UPDATE 4-Recession woes knock 225 pts off Toronto stocks
(Updates with official closing numbers, adds details)
TORONTO, April 11 (Reuters) - The Toronto Stock Exchange's main index shed more than 225 points on Friday, hit hard by deepening worries for a weak earnings season and another sign the United States may be sliding into a recession.
The sour tone was set early in the day by an unexpected drop in first-quarter profit by conglomerate General Electric GE.N, seen as a bellwether for the U.S. economy.
The slump on Bay Street was exacerbated by sliding resource shares, which were hampered by soft commodity prices. Suncor Energy SU.TO fell C$3.02, or 2.8 percent, to C$106.82, while Barrick Gold ABX.TO was down C$1.24, or 2.8 percent, at C$43.76. The energy and materials sectors gave up 1.5 percent and 1.6 percent respectively.
Financials also lagged, losing 1.7 percent, with Bank of Nova Scotia BNS.TO down C$1.19, or 2.6 percent, at C$45.54. The Wall Street Journal reported on Thursday that Scotiabank had entered the bidding for a stake in troubled U.S. bank National City NCC.N.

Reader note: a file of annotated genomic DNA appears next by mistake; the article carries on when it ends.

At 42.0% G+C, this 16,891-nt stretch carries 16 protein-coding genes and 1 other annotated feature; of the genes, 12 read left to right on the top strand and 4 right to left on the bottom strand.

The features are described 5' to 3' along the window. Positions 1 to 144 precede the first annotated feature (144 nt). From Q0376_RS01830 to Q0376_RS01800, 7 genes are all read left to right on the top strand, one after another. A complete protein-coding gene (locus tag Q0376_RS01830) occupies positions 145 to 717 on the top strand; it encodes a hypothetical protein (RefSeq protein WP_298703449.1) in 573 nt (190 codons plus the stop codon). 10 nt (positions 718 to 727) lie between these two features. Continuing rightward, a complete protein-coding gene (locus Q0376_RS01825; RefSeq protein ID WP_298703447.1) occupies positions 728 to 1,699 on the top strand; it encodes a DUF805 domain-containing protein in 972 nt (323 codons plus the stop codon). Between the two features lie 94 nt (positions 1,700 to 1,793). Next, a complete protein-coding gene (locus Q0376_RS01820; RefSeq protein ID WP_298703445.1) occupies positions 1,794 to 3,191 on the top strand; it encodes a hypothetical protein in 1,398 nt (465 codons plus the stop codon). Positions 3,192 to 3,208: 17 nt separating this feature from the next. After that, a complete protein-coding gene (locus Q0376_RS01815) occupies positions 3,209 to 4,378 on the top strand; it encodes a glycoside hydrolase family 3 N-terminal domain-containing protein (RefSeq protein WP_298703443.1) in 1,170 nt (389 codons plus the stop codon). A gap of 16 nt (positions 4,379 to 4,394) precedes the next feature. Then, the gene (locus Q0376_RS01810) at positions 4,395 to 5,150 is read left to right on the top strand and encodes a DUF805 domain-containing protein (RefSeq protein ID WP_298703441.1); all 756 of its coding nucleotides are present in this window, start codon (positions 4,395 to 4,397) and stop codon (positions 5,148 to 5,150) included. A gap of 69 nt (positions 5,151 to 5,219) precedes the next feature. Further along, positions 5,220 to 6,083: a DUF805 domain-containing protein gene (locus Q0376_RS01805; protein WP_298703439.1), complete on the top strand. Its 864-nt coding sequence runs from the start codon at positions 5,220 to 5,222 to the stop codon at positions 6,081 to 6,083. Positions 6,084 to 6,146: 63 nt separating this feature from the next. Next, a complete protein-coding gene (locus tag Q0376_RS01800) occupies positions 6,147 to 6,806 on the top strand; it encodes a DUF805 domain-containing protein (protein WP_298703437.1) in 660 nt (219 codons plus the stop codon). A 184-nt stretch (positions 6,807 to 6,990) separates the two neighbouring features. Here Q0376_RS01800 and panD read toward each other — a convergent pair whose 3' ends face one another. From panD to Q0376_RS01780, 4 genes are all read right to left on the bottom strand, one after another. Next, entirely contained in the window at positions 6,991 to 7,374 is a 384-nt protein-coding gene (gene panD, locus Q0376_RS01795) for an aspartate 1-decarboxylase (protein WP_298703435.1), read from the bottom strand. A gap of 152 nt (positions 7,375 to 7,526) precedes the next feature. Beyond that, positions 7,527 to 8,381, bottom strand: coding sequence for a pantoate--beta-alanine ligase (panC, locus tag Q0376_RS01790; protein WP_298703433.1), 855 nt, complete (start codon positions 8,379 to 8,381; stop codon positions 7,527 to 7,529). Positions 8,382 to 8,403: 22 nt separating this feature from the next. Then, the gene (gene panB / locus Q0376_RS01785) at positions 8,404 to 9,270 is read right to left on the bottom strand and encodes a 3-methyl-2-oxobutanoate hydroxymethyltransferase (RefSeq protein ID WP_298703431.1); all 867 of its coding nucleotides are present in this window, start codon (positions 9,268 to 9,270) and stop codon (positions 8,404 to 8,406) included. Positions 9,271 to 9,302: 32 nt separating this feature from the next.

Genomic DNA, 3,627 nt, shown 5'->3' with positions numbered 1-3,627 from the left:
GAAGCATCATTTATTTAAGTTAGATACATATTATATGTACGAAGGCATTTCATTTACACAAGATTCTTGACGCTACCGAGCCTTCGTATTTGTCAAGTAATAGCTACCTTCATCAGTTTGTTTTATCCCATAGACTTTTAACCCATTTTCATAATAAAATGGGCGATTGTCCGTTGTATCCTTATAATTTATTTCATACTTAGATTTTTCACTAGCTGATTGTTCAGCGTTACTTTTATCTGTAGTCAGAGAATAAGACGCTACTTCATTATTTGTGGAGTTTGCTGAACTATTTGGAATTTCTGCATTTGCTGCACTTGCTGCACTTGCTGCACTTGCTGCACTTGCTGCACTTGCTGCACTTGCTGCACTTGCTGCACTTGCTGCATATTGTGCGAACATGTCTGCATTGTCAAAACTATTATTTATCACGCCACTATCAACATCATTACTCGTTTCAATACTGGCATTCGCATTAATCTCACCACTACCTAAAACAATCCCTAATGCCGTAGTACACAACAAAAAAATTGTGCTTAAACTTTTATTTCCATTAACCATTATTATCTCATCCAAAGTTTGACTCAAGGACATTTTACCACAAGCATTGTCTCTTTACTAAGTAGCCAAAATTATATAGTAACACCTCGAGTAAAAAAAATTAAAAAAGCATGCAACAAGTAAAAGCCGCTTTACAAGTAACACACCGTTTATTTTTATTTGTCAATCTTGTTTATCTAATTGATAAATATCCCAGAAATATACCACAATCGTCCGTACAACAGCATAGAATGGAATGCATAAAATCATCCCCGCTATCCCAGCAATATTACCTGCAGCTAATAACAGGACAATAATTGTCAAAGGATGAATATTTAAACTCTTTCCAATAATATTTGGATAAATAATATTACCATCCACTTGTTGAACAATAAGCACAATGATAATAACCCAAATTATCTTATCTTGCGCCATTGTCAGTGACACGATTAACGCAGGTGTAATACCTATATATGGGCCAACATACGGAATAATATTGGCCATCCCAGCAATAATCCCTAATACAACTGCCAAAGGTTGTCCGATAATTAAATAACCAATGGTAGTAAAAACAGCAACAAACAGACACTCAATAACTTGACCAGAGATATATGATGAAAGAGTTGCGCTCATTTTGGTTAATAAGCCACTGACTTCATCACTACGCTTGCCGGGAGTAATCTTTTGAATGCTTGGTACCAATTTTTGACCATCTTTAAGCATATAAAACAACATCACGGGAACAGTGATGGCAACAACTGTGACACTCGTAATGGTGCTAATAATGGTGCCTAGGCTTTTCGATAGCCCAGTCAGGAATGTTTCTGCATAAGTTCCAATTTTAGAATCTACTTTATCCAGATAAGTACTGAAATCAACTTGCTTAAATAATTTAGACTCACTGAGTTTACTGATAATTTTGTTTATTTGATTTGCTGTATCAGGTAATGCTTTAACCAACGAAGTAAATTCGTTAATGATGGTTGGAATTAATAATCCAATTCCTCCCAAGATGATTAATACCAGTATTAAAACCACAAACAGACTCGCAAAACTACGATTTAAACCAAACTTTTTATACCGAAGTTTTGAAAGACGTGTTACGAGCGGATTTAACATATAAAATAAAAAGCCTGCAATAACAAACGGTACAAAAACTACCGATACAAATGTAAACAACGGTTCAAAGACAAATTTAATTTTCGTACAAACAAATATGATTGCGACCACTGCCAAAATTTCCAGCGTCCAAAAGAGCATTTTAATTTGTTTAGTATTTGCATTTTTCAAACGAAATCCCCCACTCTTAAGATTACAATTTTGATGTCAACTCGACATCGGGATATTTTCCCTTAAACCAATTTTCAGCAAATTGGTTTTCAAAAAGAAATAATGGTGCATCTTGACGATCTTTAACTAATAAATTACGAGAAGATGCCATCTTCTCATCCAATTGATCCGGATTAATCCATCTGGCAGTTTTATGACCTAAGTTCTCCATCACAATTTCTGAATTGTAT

Elsewhere in the sector, Royal Bank of Canada RY.TO fell 90 Canadian cents, or 1.9 percent, to C$46.38.
The S&P/TSX composite index .GSPTSE closed down 226.55 points, or 1.63 percent, at 13,683.03 with all 10 of its main sectors lower. It was the worst one-day decline in over three weeks.
The gloom set in early as GE, the second-largest U.S. company by market capitalization, reported a 6 percent drop in first-quarter profit, with earnings at its financial services arms off by about 20 percent. The weak results crushed investor sentiment and added to fears of a U.S. recession.
Research In Motion RIM.TO, the maker of the BlackBerry, was among the biggest drags by weight on the TSX as it slid C$4.61, or 3.7 percent, to C$118.76.
Shares of Shaw Communications SJRb.TO, the country's No. 2 cable and satellite TV company, bucked the downward trend, climbing 84 Canadian cents, or 4.2 percent, at C$21.05. Shaw said its second-quarter profit more than tripled amid a tax recovery, solid subscriber gains and higher prices.
($1=$1.02 Canadian) (Reporting by Leah Schnurr; editing by Rob Wilson)
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